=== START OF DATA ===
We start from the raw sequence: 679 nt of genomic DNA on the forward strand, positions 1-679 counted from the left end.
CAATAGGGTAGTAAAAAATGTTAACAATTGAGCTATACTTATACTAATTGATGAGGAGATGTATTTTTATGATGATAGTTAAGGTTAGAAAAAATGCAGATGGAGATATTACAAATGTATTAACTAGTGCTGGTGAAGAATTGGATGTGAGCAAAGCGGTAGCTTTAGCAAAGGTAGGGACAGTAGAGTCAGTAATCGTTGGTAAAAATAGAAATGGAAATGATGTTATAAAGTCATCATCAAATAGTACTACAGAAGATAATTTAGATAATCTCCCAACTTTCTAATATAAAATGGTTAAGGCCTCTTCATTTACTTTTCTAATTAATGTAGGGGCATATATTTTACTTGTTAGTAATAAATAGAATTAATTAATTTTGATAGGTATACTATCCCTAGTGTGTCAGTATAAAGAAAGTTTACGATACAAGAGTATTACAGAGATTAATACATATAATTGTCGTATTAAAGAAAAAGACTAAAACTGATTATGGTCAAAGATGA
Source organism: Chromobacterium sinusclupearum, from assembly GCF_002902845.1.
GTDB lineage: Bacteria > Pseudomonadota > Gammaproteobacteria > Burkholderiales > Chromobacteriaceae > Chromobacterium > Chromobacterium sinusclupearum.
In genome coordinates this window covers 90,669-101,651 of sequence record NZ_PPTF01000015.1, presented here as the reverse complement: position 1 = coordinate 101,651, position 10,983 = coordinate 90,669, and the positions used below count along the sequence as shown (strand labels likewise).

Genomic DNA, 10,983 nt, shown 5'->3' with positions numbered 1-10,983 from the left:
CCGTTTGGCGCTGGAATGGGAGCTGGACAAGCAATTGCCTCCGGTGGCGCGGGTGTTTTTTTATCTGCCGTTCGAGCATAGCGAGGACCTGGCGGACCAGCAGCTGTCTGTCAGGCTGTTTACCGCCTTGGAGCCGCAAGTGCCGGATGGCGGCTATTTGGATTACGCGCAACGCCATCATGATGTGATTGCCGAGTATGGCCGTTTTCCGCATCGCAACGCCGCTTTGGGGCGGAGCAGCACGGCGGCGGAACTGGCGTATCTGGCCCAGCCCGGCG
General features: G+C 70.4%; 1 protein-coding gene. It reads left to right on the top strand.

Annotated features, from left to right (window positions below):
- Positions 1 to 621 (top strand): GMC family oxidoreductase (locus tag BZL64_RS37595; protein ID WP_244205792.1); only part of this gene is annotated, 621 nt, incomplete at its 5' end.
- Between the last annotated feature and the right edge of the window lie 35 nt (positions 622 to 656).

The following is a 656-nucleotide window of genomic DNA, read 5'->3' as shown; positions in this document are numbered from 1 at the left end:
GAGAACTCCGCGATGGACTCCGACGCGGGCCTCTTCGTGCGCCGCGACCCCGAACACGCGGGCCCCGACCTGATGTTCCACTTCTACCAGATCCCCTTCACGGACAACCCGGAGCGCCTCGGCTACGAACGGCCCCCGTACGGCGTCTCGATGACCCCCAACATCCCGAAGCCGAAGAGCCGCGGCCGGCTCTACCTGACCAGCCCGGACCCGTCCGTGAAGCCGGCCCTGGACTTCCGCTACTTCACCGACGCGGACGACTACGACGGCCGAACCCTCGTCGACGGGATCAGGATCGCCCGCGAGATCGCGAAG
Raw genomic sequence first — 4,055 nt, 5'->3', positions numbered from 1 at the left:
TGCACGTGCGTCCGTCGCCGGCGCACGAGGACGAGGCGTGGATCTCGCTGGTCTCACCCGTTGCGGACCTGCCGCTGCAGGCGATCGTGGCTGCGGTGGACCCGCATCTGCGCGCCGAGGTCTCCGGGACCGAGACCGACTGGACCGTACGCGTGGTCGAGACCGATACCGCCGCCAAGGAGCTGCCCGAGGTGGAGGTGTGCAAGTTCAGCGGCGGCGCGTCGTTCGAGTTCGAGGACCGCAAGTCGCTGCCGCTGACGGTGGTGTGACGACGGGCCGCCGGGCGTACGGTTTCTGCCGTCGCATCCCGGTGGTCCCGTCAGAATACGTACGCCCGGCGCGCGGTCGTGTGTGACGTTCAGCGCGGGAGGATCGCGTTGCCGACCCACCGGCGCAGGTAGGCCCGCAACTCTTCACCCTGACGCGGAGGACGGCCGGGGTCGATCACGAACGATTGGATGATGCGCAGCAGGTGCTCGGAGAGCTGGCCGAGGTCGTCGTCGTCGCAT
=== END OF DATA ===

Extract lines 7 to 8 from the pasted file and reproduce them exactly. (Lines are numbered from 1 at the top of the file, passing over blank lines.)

CCGTTTGGCGCTGGAATGGGAGCTGGACAAGCAATTGCCTCCGGTGGCGCGGGTGTTTTTTTATCTGCCGTTCGAGCATAGCGAGGACCTGGCGGACCAGCAGCTGTCTGTCAGGCTGTTTACCGCCTTGGAGCCGCAAGTGCCGGATGGCGGCTATTTGGATTACGCGCAACGCCATCATGATGTGATTGCCGAGTATGGCCGTTTTCCGCATCGCAACGCCGCTTTGGGGCGGAGCAGCACGGCGGCGGAACTGGCGTATCTGGCCCAGCCCGGCG
General features: G+C 70.4%; 1 protein-coding gene. It reads left to right on the top strand.